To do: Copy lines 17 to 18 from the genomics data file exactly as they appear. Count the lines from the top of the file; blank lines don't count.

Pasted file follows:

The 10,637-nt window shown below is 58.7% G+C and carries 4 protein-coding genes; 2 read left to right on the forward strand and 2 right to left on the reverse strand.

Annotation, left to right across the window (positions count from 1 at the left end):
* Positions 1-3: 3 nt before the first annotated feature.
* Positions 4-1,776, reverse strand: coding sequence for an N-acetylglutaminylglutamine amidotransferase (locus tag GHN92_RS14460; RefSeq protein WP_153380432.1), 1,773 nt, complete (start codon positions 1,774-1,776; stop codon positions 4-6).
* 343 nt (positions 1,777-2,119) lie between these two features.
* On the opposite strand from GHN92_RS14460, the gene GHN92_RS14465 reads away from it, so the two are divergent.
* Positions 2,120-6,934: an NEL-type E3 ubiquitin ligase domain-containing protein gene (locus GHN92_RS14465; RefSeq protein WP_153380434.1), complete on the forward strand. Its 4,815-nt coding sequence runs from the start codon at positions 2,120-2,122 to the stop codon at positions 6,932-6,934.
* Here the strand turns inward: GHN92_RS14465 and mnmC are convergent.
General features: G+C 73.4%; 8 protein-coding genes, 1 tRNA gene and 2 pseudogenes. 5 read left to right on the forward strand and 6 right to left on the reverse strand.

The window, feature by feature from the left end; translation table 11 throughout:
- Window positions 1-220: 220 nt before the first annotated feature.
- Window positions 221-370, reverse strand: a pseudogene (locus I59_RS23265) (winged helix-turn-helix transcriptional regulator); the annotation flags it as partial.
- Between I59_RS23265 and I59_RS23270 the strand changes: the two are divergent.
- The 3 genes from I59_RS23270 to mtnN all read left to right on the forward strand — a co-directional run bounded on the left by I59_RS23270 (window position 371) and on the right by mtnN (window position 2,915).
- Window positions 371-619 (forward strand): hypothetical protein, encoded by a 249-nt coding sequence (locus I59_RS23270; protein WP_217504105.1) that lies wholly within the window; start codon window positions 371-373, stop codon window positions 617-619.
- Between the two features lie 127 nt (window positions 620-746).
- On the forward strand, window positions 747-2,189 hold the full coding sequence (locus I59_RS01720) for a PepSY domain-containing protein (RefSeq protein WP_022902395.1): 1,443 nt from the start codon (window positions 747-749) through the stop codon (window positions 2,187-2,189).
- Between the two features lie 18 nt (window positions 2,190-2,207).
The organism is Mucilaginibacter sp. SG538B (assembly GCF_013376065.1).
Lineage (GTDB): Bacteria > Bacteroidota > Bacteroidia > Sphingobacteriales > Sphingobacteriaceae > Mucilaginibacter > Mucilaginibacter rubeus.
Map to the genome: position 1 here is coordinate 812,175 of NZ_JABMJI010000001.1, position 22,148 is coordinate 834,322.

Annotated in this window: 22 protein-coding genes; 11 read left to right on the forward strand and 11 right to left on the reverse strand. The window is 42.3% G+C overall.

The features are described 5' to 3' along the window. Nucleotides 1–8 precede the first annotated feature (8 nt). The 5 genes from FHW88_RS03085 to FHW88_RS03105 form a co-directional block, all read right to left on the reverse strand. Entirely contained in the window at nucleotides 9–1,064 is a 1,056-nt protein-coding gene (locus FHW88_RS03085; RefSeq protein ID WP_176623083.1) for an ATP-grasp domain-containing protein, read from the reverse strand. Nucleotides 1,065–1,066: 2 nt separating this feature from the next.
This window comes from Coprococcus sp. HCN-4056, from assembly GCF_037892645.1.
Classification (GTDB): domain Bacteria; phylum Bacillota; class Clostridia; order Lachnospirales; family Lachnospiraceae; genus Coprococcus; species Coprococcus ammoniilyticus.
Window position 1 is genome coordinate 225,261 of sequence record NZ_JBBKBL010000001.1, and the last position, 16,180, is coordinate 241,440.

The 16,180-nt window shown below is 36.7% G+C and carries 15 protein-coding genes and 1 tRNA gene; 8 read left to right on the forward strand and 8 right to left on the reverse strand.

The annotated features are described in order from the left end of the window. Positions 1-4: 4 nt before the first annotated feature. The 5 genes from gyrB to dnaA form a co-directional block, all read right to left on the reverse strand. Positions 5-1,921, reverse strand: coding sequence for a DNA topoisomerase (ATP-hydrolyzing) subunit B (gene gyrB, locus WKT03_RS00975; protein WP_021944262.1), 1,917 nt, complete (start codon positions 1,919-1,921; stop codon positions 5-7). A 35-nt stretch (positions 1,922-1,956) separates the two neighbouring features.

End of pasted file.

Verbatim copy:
- On the forward strand, window positions 747-2,189 hold the full coding sequence (locus I59_RS01720) for a PepSY domain-containing protein (RefSeq protein WP_022902395.1): 1,443 nt from the start codon (window positions 747-749) through the stop codon (window positions 2,187-2,189).
- Between the two features lie 18 nt (window positions 2,190-2,207).